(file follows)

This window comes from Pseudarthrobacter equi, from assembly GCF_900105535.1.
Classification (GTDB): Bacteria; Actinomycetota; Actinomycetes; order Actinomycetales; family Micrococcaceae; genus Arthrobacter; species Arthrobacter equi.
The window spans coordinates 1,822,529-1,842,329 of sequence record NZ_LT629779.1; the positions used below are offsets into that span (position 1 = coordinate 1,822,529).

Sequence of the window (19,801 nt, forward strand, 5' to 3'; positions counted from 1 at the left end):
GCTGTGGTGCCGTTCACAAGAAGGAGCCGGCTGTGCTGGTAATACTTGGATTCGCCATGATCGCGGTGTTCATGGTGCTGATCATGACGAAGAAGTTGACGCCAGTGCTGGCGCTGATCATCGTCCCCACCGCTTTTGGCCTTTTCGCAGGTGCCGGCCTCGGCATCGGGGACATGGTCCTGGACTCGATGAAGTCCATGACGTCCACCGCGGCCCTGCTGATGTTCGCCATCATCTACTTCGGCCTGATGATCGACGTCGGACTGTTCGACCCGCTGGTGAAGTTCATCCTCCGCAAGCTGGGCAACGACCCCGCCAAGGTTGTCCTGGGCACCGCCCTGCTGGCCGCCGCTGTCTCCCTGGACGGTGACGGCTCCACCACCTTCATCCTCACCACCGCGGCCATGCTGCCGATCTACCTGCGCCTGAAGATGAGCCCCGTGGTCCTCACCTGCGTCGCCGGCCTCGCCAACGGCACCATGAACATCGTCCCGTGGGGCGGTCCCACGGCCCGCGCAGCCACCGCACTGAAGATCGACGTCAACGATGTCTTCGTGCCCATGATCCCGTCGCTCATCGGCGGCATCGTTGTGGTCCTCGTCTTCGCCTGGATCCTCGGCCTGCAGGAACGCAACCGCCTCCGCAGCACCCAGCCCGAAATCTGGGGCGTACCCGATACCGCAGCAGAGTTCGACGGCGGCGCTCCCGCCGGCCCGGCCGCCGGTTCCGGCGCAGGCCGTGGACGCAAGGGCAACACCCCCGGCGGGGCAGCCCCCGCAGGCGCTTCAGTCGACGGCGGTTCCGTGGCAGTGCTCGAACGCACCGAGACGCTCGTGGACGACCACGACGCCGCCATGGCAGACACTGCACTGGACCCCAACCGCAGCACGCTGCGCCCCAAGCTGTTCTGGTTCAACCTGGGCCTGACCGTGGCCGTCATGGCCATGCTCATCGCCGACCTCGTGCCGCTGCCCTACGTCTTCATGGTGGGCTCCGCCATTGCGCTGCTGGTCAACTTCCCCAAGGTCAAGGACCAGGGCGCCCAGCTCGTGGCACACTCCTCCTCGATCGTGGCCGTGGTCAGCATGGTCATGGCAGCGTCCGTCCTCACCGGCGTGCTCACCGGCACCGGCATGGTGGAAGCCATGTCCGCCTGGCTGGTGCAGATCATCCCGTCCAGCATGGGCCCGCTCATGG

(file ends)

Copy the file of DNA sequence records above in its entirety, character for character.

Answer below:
This window comes from Pseudarthrobacter equi, from assembly GCF_900105535.1.
Classification (GTDB): Bacteria; Actinomycetota; Actinomycetes; order Actinomycetales; family Micrococcaceae; genus Arthrobacter; species Arthrobacter equi.
The window spans coordinates 1,822,529-1,842,329 of sequence record NZ_LT629779.1; the positions used below are offsets into that span (position 1 = coordinate 1,822,529).

Sequence of the window (19,801 nt, forward strand, 5' to 3'; positions counted from 1 at the left end):
GCTGTGGTGCCGTTCACAAGAAGGAGCCGGCTGTGCTGGTAATACTTGGATTCGCCATGATCGCGGTGTTCATGGTGCTGATCATGACGAAGAAGTTGACGCCAGTGCTGGCGCTGATCATCGTCCCCACCGCTTTTGGCCTTTTCGCAGGTGCCGGCCTCGGCATCGGGGACATGGTCCTGGACTCGATGAAGTCCATGACGTCCACCGCGGCCCTGCTGATGTTCGCCATCATCTACTTCGGCCTGATGATCGACGTCGGACTGTTCGACCCGCTGGTGAAGTTCATCCTCCGCAAGCTGGGCAACGACCCCGCCAAGGTTGTCCTGGGCACCGCCCTGCTGGCCGCCGCTGTCTCCCTGGACGGTGACGGCTCCACCACCTTCATCCTCACCACCGCGGCCATGCTGCCGATCTACCTGCGCCTGAAGATGAGCCCCGTGGTCCTCACCTGCGTCGCCGGCCTCGCCAACGGCACCATGAACATCGTCCCGTGGGGCGGTCCCACGGCCCGCGCAGCCACCGCACTGAAGATCGACGTCAACGATGTCTTCGTGCCCATGATCCCGTCGCTCATCGGCGGCATCGTTGTGGTCCTCGTCTTCGCCTGGATCCTCGGCCTGCAGGAACGCAACCGCCTCCGCAGCACCCAGCCCGAAATCTGGGGCGTACCCGATACCGCAGCAGAGTTCGACGGCGGCGCTCCCGCCGGCCCGGCCGCCGGTTCCGGCGCAGGCCGTGGACGCAAGGGCAACACCCCCGGCGGGGCAGCCCCCGCAGGCGCTTCAGTCGACGGCGGTTCCGTGGCAGTGCTCGAACGCACCGAGACGCTCGTGGACGACCACGACGCCGCCATGGCAGACACTGCACTGGACCCCAACCGCAGCACGCTGCGCCCCAAGCTGTTCTGGTTCAACCTGGGCCTGACCGTGGCCGTCATGGCCATGCTCATCGCCGACCTCGTGCCGCTGCCCTACGTCTTCATGGTGGGCTCCGCCATTGCGCTGCTGGTCAACTTCCCCAAGGTCAAGGACCAGGGCGCCCAGCTCGTGGCACACTCCTCCTCGATCGTGGCCGTGGTCAGCATGGTCATGGCAGCGTCCGTCCTCACCGGCGTGCTCACCGGCACCGGCATGGTGGAAGCCATGTCCGCCTGGCTGGTGCAGATCATCCCGTCCAGCATGGGCCCGCTCATGG